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If All Goes Well, St. Helens Could See Up To 1,000 New Jobs With Solar Company Expansion

If All Goes Well, St. Helens Could See Up To 1,000 New Jobs With Solar Company Expansion

The city of St. Helens may know, in a matter of a few weeks, if a California firm will locate in St. Helens, bringing a potential 800 to 1,000 much needed jobs to Columbia County.

The city is in discussions with American Hyperion Solar, a firm that could make a $1 billion investment locally.

City Administrator John Walsh said American Hyperion Solar is a manufacturing company that makes solar cells that go into solar panels. They also manufacture solar panels for distribution.

“It’s a well-established, large-scale business,” Walsh told Pamplin Media Group. “Initially, they were looking at both a solar cell manufacturing plant and a solar panel manufacturing plant, both in St. Helens.”

The solar cell manufacturing plant would be located in the city’s industrial park, adjacent to the former Cascades Tissue buildings. Cascades Tissues recently fully closed the St. Helens plant , leaving behind the paper machines. The city council approved a lease termination agreement with Cascades in late December 2023.

Plans were in motion to spread the American Hyperion Solar facilities, and jobs, between Scappoose and St. Helens, but Walsh said that plan has since fizzled.

Walsh said, “Given the large impact to St. Helens, they considered also building the panel manufacturing facility in Scappoose, to spread out the impacts … The total investment was very significant. It was well over $1 billion and about 1,600 jobs.”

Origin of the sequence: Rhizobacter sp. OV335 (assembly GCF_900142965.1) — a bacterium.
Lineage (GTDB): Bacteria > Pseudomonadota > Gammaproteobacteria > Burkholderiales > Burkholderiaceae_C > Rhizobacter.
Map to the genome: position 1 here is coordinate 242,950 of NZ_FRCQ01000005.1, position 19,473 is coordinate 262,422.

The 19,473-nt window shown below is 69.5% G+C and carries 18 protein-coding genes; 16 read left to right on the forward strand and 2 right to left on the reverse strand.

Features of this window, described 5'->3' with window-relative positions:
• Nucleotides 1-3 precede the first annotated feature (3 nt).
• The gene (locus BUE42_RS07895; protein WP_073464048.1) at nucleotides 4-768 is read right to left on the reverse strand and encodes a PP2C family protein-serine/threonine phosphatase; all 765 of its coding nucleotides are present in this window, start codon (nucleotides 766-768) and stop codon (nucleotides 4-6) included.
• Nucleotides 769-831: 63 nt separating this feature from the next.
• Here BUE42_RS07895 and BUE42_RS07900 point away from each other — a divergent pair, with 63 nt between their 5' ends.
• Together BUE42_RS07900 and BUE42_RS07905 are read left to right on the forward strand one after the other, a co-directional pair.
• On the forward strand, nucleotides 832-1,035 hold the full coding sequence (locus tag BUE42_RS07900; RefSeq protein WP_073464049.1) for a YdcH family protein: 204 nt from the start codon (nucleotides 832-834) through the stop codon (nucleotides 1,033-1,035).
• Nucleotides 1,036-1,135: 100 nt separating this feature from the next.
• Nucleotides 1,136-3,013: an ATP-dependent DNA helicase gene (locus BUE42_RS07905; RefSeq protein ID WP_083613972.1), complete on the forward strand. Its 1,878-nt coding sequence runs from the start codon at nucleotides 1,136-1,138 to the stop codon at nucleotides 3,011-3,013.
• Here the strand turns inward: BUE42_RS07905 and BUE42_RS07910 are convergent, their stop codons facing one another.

Walsh added, “The solar company, however, backed away from locating a part of its business in Scappoose due to concerns over the availability of electrical power in the region,” he said.

St. Helens has been working with American Hyperion Solar, which it dubs Project Sprint, through a letter of intent, which, according to Walsh, includes an exclusive negotiating agreement with the city for the project at the city’s industrial business park.

The letter of intent was extended, at the company’s request, until March 31, at which time the city will learn if the solar company is coming to St. Helens.

Walsh said American Hyperion Solar is looking into the workforce, educational training and housing issues in St. Helens before making a final decision.

“This would be a transformational investment in our community,” Walsh said. “We should know by March 31 if they will be proceeding with the project.”

A stumbling block in the way of a move to St. Helens is the amount of power available in Columbia County.

“The amount of electrical supply is the primary issue facing the project,” Walsh said. “We have plenty of water and wastewater treatment capacity, but our region doesn’t have much excess power.”

He said, “The transmission lines are insufficiently sized to deliver the power needed for this project, and we are exploring solutions to meet the project requirements. They are even exploring the development of onsite power generation from the installation of solar panels on the roofs of the new buildings, and perhaps, a Cogen steam conversion facility to produce needed electricity.”

Talks are taking place among regional utilities to address the problem of power in the region.

“Yesterday, we had representatives from Bonneville Power, Portland General Electric and Columbia River PUD visit the site to explore solutions to resolve the capacity concerns,” Walsh said. “We are aware of the issue and are working diligently to ensure there is sufficient electrical capacity to our community and the Columbia County region.”

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